He mentioned also cousin Richard Goodall’s son of Lynn; Mr. George Hardware senior of this town, my loving friend; cousin William Parlett senior of Downham, my cloth gown lined with lamb skins. To John Preste my godson and son to Robert Preste, late of Downham, 20s at age 21. To my maid Marie Underwood, 6s 8d. To John Searles senior of this town, for remembrance of our loves, 20s. To Frances Marston, my daughter, wife of William Marston, late of Martham, in lieu of £55, the residue of £65 which her husband gave me to employ for his wife and children, being part of the money I gave her in marriage, she being under age, and then did promise to insure her an interest in his lands, which he performed not, but sold them away and spent all but this money given to me) £5 a year while she lives and for a year after her death. To William her husband, £10. To John Marston, his son, at 21, if his mother be not living, £20; if she be living to be paid a year after her death, if he be 21. To Marye Marston, at 21 after her mother’s decease, £10. To Elizabeth Marston, another of her daughters, at 18, if her mother is not alive, £10….

To my friend Thomas Williams of Norwich, tailor, 40s and to his wife a gold ring worth 10s at least. To Clement Eade’s wife of Monslye, 10s. To Richard Goodall my son’s two children, 40s each at 21. To Edward Atfen of Runham, 20s. To John Moneby of Downham, my old servant, 40s. To John Parlett’s children of Stradgesett, my wife’s brother, 20s each at 21, that is Nicodemus Parlett and Elizabeth Parlett. To Richard Nuttings of Wilberton and his wife, 20s apiece. Residue to my wife Elizabeth and my son John, and they to be my executors. My well-regarded friend and loving kinsman William Parlett senior of Downham Market, draper, to be supervisor, and I give him my best gown and my best god ring or £5. Witnesses: John Searles, Edward Coxe, Samuel Bowles, Francis Parkins. He was buried on 7 Jul 1625 in Great Yarmouth, Norfolk, England. (Buried as “Mr. John Goodale”>) Will (proved) on 24 Sep 1625.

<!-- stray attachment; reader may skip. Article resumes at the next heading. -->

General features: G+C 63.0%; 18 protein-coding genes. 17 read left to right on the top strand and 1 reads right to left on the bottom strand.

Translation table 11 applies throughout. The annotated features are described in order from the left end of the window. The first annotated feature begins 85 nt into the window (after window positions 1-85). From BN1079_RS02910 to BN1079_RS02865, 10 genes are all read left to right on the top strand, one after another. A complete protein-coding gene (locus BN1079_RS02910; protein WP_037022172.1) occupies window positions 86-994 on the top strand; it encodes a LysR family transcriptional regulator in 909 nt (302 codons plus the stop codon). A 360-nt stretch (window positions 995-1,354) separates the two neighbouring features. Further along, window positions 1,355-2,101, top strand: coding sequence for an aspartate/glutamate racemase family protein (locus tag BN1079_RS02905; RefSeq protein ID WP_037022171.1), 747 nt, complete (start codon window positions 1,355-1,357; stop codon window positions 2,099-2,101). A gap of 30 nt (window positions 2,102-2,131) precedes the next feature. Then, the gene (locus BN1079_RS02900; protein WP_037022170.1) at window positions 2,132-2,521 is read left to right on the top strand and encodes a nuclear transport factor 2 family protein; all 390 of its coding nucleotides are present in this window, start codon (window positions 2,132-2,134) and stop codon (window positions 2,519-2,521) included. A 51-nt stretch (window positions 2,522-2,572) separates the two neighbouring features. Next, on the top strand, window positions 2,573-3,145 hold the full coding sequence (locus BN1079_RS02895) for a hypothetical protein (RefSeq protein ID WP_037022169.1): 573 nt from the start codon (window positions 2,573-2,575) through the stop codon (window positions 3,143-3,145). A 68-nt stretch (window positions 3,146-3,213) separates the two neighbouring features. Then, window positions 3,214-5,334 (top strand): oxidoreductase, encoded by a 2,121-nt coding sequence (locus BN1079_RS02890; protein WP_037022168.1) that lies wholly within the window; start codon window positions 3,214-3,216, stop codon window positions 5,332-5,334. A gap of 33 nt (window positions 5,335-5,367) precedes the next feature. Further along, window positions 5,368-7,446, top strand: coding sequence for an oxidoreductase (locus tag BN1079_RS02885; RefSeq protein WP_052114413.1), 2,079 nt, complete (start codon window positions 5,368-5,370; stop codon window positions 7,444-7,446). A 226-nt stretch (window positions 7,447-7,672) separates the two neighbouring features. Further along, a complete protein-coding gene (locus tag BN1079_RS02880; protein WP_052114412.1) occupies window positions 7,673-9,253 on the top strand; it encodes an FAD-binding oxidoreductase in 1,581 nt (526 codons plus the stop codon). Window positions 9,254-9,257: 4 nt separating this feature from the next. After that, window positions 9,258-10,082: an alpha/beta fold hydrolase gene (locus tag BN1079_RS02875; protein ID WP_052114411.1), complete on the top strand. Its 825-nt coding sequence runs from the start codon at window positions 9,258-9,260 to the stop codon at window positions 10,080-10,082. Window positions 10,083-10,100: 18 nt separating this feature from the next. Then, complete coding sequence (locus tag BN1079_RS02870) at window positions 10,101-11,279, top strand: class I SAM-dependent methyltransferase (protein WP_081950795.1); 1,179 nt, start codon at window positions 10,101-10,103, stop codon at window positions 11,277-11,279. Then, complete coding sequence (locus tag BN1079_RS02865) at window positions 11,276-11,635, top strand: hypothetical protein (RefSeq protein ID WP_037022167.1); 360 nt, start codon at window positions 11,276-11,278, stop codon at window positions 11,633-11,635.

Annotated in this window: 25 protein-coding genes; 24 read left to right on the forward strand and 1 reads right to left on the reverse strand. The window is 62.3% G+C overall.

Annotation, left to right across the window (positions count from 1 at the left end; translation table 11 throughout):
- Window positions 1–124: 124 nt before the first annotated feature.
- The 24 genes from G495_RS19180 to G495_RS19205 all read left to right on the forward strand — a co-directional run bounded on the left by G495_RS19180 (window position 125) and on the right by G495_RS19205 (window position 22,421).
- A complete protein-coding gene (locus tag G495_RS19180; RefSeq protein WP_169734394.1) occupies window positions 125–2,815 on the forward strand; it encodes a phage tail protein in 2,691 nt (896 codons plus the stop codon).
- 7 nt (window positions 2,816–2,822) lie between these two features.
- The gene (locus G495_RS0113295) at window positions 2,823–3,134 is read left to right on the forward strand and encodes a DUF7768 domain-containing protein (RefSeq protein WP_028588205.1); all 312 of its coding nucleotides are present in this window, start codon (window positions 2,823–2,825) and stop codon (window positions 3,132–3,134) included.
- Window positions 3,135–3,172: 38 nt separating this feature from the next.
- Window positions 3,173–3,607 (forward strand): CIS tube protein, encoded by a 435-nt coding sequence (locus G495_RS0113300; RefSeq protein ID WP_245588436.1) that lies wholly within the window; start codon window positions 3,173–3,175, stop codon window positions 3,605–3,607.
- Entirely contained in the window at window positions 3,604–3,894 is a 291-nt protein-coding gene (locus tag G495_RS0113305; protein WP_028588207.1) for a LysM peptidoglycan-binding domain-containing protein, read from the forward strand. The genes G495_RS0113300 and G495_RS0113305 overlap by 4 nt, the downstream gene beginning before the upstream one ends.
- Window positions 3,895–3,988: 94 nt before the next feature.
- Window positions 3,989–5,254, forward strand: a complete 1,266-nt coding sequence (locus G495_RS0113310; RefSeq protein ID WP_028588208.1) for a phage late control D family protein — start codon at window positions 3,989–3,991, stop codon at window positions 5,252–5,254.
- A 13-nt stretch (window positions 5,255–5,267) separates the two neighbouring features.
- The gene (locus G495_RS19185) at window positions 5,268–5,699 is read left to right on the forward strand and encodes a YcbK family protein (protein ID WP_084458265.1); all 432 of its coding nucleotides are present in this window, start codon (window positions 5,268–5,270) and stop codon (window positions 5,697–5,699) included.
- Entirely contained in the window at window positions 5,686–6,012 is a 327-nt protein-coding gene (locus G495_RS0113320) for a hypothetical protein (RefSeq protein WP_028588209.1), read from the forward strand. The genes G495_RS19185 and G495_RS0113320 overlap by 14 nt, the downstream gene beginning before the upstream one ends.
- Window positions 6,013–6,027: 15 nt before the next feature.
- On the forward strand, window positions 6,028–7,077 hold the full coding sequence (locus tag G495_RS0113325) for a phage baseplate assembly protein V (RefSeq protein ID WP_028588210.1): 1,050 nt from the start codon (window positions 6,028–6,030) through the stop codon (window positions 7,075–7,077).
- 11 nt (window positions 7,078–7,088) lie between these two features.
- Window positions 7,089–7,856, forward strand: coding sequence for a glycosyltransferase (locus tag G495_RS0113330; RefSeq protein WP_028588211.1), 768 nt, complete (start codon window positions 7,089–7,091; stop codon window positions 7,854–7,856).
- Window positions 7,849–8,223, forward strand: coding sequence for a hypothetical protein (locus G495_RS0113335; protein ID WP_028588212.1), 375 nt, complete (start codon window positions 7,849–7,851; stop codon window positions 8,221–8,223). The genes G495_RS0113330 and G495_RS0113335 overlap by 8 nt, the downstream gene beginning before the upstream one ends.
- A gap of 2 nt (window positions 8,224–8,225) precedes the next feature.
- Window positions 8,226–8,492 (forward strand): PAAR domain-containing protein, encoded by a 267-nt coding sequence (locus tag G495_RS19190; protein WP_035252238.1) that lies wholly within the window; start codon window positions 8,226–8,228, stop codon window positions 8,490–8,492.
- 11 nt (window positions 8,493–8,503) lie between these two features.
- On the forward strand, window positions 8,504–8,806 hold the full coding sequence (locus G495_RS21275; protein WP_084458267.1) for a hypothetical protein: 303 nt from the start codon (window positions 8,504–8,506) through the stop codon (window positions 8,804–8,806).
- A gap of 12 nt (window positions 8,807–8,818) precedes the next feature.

A definitive account of him was published by the late Walter Goodwin Davis, F.A.S.G., in “The American Genealogist”, in 1945. Mr. Davis suggests that John was probably the son of Thomas Goodale “the elder” and a nephew of Richard Goodale, a tallow chandler of Downham Market, who left a will dated 12 July 1587 and proved 3 October 1588, in which named his nephew John Goodale, son of Thomas Goodale the elder. To John he left a messuage (house) in Downham Market that he had bought from Richard Danbye, and he also named him residuary legatee and executor.

Estate of Elizabeth Goodale


1. Frances Goodale

Frances’ husband William Marsten was born 1590 in Ormesby, Norfolk, England. His parents were Henry Marston and [__?__]. William died 30 Jun 1672 in Hampton Mbc, Norfolk, England

4. Richard Goodale

Richard’s wife Dorothy Whittrents was born in England.

Richard Goodale, called a planter and a turner (lathe operator), soon after settling in Newbury, moved across the Merrimac river to the new town, first call Colchester, and later called Salisbury where he was an original grantee and as such received a grant of land. He was a recipient of further grants of land in 1639, 1643, and 1654. He was a member of the Norfolk County grand jury in 1652 and 1654. Tradition states that Richard was an outstanding great hunter.  He had an Irish servant by the name of Cornelius Conner.

Richard and Dorothy settled in Newbury, MA by about 1638. Richard’s widowed step-mother also lived there. They moved across the Merrimac River to Salisbury by the following year, where they were original settlers. They received more land grants in 1639, 1643, and 1654. Richard was a “turner”. He was a member of the Norfolk grand jury in 1652 and 1654.  Tradition says that he was a great hunter.

After Dorothy’s death, Richard lived with daughter Ann and her husband William Allen who were paid for “diet and attendance”, at 10s. a week from the 3rd of May to the 16th of September 1666.

In Richard’s will he left his goods, housings, lands, orchards, pastures, meadow, either marsh or upland, plow land and any other land and cattle he left to be equally divided between his son and his daughter Ann. He left to his granddaughter Hubberd a cow named Primrose.

6. Rebecca Goodale

Rebecca’s husband Walter Moorefleete was born in 1596.

9. Ann Goodale

Ann’s husband Edward French was born 1590 in England. His parents were Thomas French and Anne Olmstead. Edward died 28 Dec 1674 in Salisbury, Essex, Mass